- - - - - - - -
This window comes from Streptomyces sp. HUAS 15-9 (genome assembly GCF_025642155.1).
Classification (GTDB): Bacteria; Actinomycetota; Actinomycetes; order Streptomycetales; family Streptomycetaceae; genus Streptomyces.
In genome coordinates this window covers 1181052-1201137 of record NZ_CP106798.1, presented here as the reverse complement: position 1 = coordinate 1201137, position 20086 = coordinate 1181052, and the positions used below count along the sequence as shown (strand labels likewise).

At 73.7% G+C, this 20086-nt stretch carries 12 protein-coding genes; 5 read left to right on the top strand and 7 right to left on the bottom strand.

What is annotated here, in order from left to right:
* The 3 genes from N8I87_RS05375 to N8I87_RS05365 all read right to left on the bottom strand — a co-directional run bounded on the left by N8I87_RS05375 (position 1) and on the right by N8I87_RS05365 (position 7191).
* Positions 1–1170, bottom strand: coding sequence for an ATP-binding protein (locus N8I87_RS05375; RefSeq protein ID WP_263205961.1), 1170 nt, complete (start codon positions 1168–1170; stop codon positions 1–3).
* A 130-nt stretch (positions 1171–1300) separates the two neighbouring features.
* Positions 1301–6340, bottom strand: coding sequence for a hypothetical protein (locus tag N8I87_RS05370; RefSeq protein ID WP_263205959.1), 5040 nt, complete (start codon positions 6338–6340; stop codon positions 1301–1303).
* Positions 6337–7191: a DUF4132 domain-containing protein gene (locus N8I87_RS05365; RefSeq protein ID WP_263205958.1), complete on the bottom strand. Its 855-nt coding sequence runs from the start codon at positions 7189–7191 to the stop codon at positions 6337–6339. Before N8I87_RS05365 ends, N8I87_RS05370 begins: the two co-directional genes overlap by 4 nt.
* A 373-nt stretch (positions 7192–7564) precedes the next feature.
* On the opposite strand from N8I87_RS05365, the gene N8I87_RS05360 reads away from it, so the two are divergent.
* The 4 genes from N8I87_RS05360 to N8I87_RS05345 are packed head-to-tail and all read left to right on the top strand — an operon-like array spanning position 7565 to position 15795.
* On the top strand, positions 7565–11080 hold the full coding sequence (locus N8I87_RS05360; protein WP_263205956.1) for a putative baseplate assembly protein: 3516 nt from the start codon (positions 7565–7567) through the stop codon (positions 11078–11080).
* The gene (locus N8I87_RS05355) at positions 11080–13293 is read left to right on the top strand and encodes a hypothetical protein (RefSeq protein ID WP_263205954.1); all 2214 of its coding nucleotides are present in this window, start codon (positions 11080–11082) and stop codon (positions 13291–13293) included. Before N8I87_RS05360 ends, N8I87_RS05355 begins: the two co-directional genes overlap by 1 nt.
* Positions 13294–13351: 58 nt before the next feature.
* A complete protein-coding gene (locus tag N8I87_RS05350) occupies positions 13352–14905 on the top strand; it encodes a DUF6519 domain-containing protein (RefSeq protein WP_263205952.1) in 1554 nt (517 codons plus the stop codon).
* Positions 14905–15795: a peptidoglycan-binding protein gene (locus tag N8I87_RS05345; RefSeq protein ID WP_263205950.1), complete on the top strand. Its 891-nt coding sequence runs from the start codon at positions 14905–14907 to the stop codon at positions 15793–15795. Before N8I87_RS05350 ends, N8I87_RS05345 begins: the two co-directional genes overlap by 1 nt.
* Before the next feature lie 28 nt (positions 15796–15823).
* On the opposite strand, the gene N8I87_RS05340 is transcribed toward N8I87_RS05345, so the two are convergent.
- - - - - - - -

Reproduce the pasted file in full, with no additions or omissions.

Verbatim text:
This window comes from Streptomyces sp. HUAS 15-9 (genome assembly GCF_025642155.1).
Classification (GTDB): Bacteria; Actinomycetota; Actinomycetes; order Streptomycetales; family Streptomycetaceae; genus Streptomyces.
In genome coordinates this window covers 1181052-1201137 of record NZ_CP106798.1, presented here as the reverse complement: position 1 = coordinate 1201137, position 20086 = coordinate 1181052, and the positions used below count along the sequence as shown (strand labels likewise).

At 73.7% G+C, this 20086-nt stretch carries 12 protein-coding genes; 5 read left to right on the top strand and 7 right to left on the bottom strand.

What is annotated here, in order from left to right:
* The 3 genes from N8I87_RS05375 to N8I87_RS05365 all read right to left on the bottom strand — a co-directional run bounded on the left by N8I87_RS05375 (position 1) and on the right by N8I87_RS05365 (position 7191).
* Positions 1–1170, bottom strand: coding sequence for an ATP-binding protein (locus N8I87_RS05375; RefSeq protein ID WP_263205961.1), 1170 nt, complete (start codon positions 1168–1170; stop codon positions 1–3).
* A 130-nt stretch (positions 1171–1300) separates the two neighbouring features.
* Positions 1301–6340, bottom strand: coding sequence for a hypothetical protein (locus tag N8I87_RS05370; RefSeq protein ID WP_263205959.1), 5040 nt, complete (start codon positions 6338–6340; stop codon positions 1301–1303).
* Positions 6337–7191: a DUF4132 domain-containing protein gene (locus N8I87_RS05365; RefSeq protein ID WP_263205958.1), complete on the bottom strand. Its 855-nt coding sequence runs from the start codon at positions 7189–7191 to the stop codon at positions 6337–6339. Before N8I87_RS05365 ends, N8I87_RS05370 begins: the two co-directional genes overlap by 4 nt.
* A 373-nt stretch (positions 7192–7564) precedes the next feature.
* On the opposite strand from N8I87_RS05365, the gene N8I87_RS05360 reads away from it, so the two are divergent.
* The 4 genes from N8I87_RS05360 to N8I87_RS05345 are packed head-to-tail and all read left to right on the top strand — an operon-like array spanning position 7565 to position 15795.
* On the top strand, positions 7565–11080 hold the full coding sequence (locus N8I87_RS05360; protein WP_263205956.1) for a putative baseplate assembly protein: 3516 nt from the start codon (positions 7565–7567) through the stop codon (positions 11078–11080).
* The gene (locus N8I87_RS05355) at positions 11080–13293 is read left to right on the top strand and encodes a hypothetical protein (RefSeq protein ID WP_263205954.1); all 2214 of its coding nucleotides are present in this window, start codon (positions 11080–11082) and stop codon (positions 13291–13293) included. Before N8I87_RS05360 ends, N8I87_RS05355 begins: the two co-directional genes overlap by 1 nt.
* Positions 13294–13351: 58 nt before the next feature.
* A complete protein-coding gene (locus tag N8I87_RS05350) occupies positions 13352–14905 on the top strand; it encodes a DUF6519 domain-containing protein (RefSeq protein WP_263205952.1) in 1554 nt (517 codons plus the stop codon).
* Positions 14905–15795: a peptidoglycan-binding protein gene (locus tag N8I87_RS05345; RefSeq protein ID WP_263205950.1), complete on the top strand. Its 891-nt coding sequence runs from the start codon at positions 14905–14907 to the stop codon at positions 15793–15795. Before N8I87_RS05350 ends, N8I87_RS05345 begins: the two co-directional genes overlap by 1 nt.
* Before the next feature lie 28 nt (positions 15796–15823).
* On the opposite strand, the gene N8I87_RS05340 is transcribed toward N8I87_RS05345, so the two are convergent.